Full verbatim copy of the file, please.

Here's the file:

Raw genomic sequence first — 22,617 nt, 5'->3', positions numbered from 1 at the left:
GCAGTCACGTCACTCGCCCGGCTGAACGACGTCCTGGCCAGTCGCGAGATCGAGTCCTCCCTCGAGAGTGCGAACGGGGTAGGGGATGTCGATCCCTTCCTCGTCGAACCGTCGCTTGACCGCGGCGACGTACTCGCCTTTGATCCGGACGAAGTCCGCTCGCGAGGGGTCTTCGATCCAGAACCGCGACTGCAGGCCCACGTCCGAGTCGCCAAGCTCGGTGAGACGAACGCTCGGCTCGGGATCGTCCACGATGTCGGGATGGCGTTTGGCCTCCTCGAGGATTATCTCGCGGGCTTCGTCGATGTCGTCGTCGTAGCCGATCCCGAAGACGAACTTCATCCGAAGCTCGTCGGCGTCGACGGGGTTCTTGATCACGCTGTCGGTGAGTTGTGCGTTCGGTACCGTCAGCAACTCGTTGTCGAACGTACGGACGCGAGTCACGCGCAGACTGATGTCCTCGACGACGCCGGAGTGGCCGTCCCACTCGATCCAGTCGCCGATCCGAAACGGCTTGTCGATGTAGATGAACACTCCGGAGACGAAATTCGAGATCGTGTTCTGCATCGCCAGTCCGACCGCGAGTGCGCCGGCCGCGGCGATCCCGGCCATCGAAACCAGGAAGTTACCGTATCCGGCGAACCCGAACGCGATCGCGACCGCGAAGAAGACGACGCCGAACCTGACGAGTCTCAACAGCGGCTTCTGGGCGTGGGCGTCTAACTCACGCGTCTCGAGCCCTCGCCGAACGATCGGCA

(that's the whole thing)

Raw genomic sequence first — 22,617 nt, 5'->3', positions numbered from 1 at the left:
GCAGTCACGTCACTCGCCCGGCTGAACGACGTCCTGGCCAGTCGCGAGATCGAGTCCTCCCTCGAGAGTGCGAACGGGGTAGGGGATGTCGATCCCTTCCTCGTCGAACCGTCGCTTGACCGCGGCGACGTACTCGCCTTTGATCCGGACGAAGTCCGCTCGCGAGGGGTCTTCGATCCAGAACCGCGACTGCAGGCCCACGTCCGAGTCGCCAAGCTCGGTGAGACGAACGCTCGGCTCGGGATCGTCCACGATGTCGGGATGGCGTTTGGCCTCCTCGAGGATTATCTCGCGGGCTTCGTCGATGTCGTCGTCGTAGCCGATCCCGAAGACGAACTTCATCCGAAGCTCGTCGGCGTCGACGGGGTTCTTGATCACGCTGTCGGTGAGTTGTGCGTTCGGTACCGTCAGCAACTCGTTGTCGAACGTACGGACGCGAGTCACGCGCAGACTGATGTCCTCGACGACGCCGGAGTGGCCGTCCCACTCGATCCAGTCGCCGATCCGAAACGGCTTGTCGATGTAGATGAACACTCCGGAGACGAAATTCGAGATCGTGTTCTGCATCGCCAGTCCGACCGCGAGTGCGCCGGCCGCGGCGATCCCGGCCATCGAAACCAGGAAGTTACCGTATCCGGCGAACCCGAACGCGATCGCGACCGCGAAGAAGACGACGCCGAACCTGACGAGTCTCAACAGCGGCTTCTGGGCGTGGGCGTCTAACTCACGCGTCTCGAGCCCTCGCCGAACGATCGGCA